The First Amendment stipulates that “Congress shall not pass any law on establishing a religion or prohibit the freedom to practice it, or restrict freedom of speech or the press, or the right of people to meet peacefully, and to demand that the government do justice to them from prejudice.”

The lobbyists argue that they are in fact exercising a fundamental, constitutional right. The first amendment protects 5 main rights and prevents Congress from enacting any laws that would restrict these rights, and the fifth of these rights concerns the right of people to petition their government to remedy grievances.

Depending on the last paragraph related to the right of citizens to “demand that the government be fair to them from prejudice,” the phenomenon of pressure from citizens, companies, associations, or some community groups was born, developed and continued, and it also extended to foreign countries in attempts to influence the US government and its various decisions and positions.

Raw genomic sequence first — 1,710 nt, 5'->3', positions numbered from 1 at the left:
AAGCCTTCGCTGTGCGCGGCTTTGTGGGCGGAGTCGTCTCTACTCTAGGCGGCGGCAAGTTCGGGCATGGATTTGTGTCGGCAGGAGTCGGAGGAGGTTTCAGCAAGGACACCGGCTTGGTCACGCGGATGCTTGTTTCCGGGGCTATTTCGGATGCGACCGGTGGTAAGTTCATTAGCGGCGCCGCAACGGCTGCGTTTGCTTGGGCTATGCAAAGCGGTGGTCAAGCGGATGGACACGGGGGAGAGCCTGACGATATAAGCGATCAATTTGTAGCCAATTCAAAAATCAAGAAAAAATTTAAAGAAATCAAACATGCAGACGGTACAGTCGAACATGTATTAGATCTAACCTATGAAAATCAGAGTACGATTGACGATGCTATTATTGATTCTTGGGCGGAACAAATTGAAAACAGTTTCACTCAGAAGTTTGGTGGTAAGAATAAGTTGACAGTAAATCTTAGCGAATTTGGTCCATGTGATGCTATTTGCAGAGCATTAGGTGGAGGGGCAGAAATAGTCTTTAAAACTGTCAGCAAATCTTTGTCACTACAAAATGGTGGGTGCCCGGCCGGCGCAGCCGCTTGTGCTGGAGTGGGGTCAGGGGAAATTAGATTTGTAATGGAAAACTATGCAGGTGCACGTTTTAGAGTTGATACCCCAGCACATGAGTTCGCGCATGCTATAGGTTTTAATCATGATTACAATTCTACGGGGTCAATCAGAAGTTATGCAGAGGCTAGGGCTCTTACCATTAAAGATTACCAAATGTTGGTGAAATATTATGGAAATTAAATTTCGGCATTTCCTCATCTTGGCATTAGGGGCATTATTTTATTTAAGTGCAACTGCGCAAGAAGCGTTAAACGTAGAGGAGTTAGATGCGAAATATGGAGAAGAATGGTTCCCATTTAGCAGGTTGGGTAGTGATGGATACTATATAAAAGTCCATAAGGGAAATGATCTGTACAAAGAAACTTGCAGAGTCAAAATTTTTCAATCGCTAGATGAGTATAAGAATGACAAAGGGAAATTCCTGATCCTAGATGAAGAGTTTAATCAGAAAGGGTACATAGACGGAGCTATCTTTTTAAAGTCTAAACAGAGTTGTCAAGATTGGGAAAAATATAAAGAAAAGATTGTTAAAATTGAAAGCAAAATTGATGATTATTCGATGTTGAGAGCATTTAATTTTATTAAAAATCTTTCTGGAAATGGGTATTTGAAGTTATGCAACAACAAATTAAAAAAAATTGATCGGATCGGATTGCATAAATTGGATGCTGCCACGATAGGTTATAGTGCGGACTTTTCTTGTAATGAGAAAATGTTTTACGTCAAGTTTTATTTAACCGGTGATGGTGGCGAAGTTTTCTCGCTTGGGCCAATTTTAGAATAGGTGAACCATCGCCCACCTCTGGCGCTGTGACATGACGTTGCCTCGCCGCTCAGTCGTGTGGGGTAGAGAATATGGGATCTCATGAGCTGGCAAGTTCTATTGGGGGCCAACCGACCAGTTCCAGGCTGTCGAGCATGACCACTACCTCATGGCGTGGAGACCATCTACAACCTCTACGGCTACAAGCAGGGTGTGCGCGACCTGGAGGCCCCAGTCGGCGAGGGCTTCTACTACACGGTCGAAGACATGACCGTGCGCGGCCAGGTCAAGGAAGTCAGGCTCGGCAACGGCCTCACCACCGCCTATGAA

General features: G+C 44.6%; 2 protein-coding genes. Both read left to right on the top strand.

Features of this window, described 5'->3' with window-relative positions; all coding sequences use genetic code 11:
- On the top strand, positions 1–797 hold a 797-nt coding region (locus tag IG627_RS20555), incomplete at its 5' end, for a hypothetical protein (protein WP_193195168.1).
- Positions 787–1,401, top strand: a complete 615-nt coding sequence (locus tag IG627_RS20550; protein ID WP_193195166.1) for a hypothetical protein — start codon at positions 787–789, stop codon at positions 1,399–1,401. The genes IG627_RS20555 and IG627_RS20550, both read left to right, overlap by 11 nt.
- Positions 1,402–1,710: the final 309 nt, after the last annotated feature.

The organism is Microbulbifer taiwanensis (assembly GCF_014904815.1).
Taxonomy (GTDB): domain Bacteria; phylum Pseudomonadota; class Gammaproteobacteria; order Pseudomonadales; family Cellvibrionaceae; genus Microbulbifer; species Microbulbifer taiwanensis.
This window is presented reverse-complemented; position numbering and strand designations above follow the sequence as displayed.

Historically, the American Chamber of Commerce played a central role as a lobbying group for the various American businesses and companies. However, the complexities and enormity of the US economy have pushed companies to intervene directly in the “loping” process and pressure since the 1970s.

Effectiveness and results

The activities of the lobby are employed and justified by the complexity of the political, economic and technological conditions in today’s world, making it impossible for a member of Congress or a government official, and their assistants, to understand the complexities and dimensions of the thousands of draft decisions considered in each legislative session.

Lots of lobby companies were based in “Avenue K” (French).

There are 435 member offices in the House of Representatives, 100 in the Senate, and dozens of technical and qualitative committees. Legislators need a cadre of staff to assist them with a range of tasks, including researching and tracking legislation, communicating with the media and the outside world, writing their speeches, responding to their constituents’ calls and letters, or coordinating with the White House and federal agencies.

The lobbyists argue that it simply enables broad American groups to exercise their First Amendment rights to petition their government and defend their cause. With the growing size and complexity of the government, petitioning the government has become more complicated, and it is not something the average citizen can do without the help of professional lobbying groups.

Data and figures